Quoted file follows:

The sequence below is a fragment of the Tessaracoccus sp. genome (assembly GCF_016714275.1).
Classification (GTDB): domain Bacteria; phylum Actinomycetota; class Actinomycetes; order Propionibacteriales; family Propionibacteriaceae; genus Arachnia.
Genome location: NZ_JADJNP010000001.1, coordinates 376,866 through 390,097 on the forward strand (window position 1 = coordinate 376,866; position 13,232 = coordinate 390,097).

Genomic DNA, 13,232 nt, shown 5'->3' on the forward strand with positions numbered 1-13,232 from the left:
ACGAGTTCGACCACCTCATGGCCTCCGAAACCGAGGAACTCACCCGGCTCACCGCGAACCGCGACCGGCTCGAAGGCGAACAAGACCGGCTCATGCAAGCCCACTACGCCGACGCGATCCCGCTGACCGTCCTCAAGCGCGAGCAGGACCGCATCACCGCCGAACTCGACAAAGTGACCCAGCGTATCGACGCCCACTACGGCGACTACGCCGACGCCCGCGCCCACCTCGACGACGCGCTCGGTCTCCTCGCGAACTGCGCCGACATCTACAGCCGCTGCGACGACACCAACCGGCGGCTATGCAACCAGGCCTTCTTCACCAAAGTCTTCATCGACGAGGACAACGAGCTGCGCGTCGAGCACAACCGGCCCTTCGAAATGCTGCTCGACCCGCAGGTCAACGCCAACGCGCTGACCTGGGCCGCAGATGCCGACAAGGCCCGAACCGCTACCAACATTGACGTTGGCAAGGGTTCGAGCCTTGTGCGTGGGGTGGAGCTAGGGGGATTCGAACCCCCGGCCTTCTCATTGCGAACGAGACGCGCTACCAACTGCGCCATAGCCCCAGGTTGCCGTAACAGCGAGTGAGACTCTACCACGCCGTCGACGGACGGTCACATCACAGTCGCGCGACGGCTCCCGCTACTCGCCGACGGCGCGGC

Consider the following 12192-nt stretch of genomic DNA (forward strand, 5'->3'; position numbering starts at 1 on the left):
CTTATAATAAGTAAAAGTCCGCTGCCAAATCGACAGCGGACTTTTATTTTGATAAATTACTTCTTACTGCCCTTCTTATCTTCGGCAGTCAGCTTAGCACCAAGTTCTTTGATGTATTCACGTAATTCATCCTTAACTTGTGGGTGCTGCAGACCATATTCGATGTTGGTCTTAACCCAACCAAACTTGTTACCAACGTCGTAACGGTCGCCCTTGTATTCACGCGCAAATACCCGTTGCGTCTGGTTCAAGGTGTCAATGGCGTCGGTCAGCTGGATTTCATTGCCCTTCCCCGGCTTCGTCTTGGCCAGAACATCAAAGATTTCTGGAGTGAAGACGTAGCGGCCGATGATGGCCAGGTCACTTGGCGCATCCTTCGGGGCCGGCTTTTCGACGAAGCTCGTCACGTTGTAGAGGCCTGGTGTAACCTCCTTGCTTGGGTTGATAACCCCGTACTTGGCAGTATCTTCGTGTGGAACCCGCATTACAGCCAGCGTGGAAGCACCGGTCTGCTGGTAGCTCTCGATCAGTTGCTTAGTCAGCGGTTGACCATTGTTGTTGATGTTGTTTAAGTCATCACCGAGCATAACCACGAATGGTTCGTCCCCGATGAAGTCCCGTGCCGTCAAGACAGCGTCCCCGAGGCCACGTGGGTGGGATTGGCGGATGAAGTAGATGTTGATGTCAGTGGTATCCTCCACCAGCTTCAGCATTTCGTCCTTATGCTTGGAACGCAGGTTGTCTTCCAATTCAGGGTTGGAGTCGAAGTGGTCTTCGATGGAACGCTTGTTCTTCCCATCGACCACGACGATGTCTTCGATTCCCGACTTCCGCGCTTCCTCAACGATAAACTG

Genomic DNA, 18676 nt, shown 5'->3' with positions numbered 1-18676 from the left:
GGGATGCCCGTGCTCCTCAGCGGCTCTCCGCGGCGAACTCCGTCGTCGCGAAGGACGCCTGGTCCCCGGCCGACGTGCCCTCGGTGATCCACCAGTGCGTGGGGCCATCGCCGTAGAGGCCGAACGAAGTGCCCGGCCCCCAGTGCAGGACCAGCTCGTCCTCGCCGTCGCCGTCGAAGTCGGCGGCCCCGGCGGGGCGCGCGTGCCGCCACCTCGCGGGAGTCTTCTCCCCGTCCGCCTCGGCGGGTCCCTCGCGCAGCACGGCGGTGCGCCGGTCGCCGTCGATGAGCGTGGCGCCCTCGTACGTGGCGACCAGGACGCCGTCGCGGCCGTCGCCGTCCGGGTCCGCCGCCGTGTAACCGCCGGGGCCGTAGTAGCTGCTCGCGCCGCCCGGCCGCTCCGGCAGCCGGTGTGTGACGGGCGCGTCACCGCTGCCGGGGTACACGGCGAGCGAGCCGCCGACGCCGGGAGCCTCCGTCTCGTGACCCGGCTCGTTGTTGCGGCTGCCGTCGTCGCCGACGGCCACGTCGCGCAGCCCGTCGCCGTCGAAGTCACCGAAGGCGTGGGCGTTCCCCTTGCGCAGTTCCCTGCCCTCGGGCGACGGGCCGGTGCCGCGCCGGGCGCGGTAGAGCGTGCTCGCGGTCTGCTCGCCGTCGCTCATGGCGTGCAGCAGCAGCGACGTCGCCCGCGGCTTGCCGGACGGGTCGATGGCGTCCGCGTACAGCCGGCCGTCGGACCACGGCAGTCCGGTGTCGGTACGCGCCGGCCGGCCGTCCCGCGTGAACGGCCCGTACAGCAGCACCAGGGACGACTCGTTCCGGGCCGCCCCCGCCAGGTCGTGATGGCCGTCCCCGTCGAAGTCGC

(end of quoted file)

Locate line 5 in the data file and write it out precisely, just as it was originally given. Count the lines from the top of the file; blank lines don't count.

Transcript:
ACGAGTTCGACCACCTCATGGCCTCCGAAACCGAGGAACTCACCCGGCTCACCGCGAACCGCGACCGGCTCGAAGGCGAACAAGACCGGCTCATGCAAGCCCACTACGCCGACGCGATCCCGCTGACCGTCCTCAAGCGCGAGCAGGACCGCATCACCGCCGAACTCGACAAAGTGACCCAGCGTATCGACGCCCACTACGGCGACTACGCCGACGCCCGCGCCCACCTCGACGACGCGCTCGGTCTCCTCGCGAACTGCGCCGACATCTACAGCCGCTGCGACGACACCAACCGGCGGCTATGCAACCAGGCCTTCTTCACCAAAGTCTTCATCGACGAGGACAACGAGCTGCGCGTCGAGCACAACCGGCCCTTCGAAATGCTGCTCGACCCGCAGGTCAACGCCAACGCGCTGACCTGGGCCGCAGATGCCGACAAGGCCCGAACCGCTACCAACATTGACGTTGGCAAGGGTTCGAGCCTTGTGCGTGGGGTGGAGCTAGGGGGATTCGAACCCCCGGCCTTCTCATTGCGAACGAGACGCGCTACCAACTGCGCCATAGCCCCAGGTTGCCGTAACAGCGAGTGAGACTCTACCACGCCGTCGACGGACGGTCACATCACAGTCGCGCGACGGCTCCCGCTACTCGCCGACGGCGCGGC